Adding Splashes Of Color To The Garden And Containers With Impatiens

Everyone has a favorite summer annual they rely upon every year to add color to bare garden spots or containers. It may be the classic geranium, the bright yellow marigold, or the heat-loving petunia. But, for me, impatiens are my summer stalwart.

A Love For Impatiens

Orange impatiens with green leaves.

They grow and spread quickly, offering instant gratification. Their flowers range in shades from crimson red to calming mauve. Once established, impatiens will last through to the first frost.

Impatiens are hardy to climate zones 10 and 11 and are perennial in sub-tropical and tropical climates. However, in colder regions, they can’t withstand temperatures below freezing and die back annually.

They get their name from how quickly and impatiently the seed pods form and open after flowering. But they also go by several aliases, including busy Lizzie, patient Lucy, or touch-me-not plant.

Part of the Balsaminaceae or balsam family of plants, the most popular garden varieties are Wallariana or super elfin impatiens, SunPatiens, and New Guinea impatiens.

Wallariana or Super Elfin Impatiens

Pink wallariana impatiens with dark green leaves.

These are the most popular but were the hardest to find in recent years. Nine years ago, they endured their own form of pandemic.

 Downy mildew, a fungal disease, wiped out these summer flowers across Europe and North America. It took several years, but breeders worked hard to re-establish strains and colors. Now, downy mildew disease resistance Wallariana and Super Elfin impatiens are in garden centers everywhere.

There are only a few simple things to keep in mind when planting. First, despite not liking to bake in the hot sun, they also don’t like it too cold, so wait until nighttime temperatures are a steady 10°C.

Enjoying a sun/part shade location and well-draining soil, water them regularly until established. These plants with tiny 2.5 cm flowers will surprise you as the growing season goes on and will spread and grow to about 25cm tall and wide. So make sure to give lots of space between each plant – about 10cm apart.

New Guinea Impatiens

New Guinea impatiens are tropical plants from, of course, New Guinea. Arriving in North America in the 1970s, they are much bigger than their Wallariana cousins. They have large 2.5 to 3cm five-petalled flowers and tapered dark green or variegated leaves, which make a bold statement in the garden.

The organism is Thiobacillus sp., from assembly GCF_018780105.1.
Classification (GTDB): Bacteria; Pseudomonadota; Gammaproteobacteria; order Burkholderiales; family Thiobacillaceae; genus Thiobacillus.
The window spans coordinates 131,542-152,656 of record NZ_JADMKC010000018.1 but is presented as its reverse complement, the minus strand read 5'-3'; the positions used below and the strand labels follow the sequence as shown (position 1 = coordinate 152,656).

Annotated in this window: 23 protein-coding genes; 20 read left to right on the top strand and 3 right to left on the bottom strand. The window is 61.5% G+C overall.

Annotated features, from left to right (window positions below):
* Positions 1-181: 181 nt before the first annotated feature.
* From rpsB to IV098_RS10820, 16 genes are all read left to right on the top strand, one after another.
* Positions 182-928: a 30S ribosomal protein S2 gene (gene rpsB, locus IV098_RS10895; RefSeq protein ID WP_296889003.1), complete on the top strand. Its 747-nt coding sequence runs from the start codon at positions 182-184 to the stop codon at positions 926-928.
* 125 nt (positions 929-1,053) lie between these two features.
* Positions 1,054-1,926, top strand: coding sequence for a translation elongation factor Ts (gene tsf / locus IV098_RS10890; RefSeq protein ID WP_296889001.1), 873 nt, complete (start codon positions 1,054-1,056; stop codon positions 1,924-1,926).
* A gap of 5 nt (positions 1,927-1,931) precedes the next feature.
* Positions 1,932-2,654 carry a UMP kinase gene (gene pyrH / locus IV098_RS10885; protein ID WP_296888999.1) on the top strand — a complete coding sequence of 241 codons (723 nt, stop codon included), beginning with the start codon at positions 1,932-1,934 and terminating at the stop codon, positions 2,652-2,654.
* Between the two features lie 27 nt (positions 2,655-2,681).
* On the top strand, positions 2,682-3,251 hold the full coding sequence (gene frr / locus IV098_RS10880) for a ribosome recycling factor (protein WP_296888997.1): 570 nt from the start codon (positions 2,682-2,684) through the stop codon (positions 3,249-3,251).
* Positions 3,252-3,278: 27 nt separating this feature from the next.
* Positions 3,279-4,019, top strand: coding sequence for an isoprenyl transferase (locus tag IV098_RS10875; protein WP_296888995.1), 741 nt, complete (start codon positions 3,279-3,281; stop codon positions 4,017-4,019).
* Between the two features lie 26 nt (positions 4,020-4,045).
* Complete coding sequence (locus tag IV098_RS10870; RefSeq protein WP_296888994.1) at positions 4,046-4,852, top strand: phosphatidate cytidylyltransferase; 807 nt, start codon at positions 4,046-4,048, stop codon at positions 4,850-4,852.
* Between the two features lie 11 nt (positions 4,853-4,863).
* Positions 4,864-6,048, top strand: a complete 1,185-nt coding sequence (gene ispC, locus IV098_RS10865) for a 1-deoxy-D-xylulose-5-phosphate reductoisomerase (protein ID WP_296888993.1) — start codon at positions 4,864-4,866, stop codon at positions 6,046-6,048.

Growing into rounded mounds up to 38cm tall and wide, they are excellent in hanging baskets or containers. They’ll be happiest if left planted in dappled shade and will droop if not watered consistently, so keep the ground or pot they’re in moist. If given monthly feedings of a low-nitrogen fertilizer or compost, they will continue to the first heavy frost.


Bright orange SunPatiens with green leaves.

SunPatiens are a New Guinea hybrid developed in Japan and introduced to North America in the early 2000s. These impatiens have recently become popular because they adapt to almost any condition.

Easily confused with New Guinea impatiens (although nothing alike), they’ll thrive in the hot sun and poor sandy soil. They bloom more prolifically than New Guinea impatiens; their leaves are slightly darker and thicker.

You can plant all three varieties in cold climates until the middle to end of June. So easy to grow, beautiful to look at, and lasting through to frost – what more can you ask of any plant?

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Invited by the Canadian Garden Council to be an ambassador for the Year of the Garden 2022, Jennifer is a garden enthusiast, writer, and alumni of Simon Fraser University. Her bylines have appeared in the opinion section of the Toronto Star, and her portfolio includes articles for Chatelaine online, Reader’s Digest, Canada’s History Magazine, and Modern Farmer magazine, among other newspapers, magazines, and websites across Canada. When not writing, you can find her visiting local garden centers or puttering, planting, and nourishing her urban garden oasis in beautiful Vancouver, British Columbia.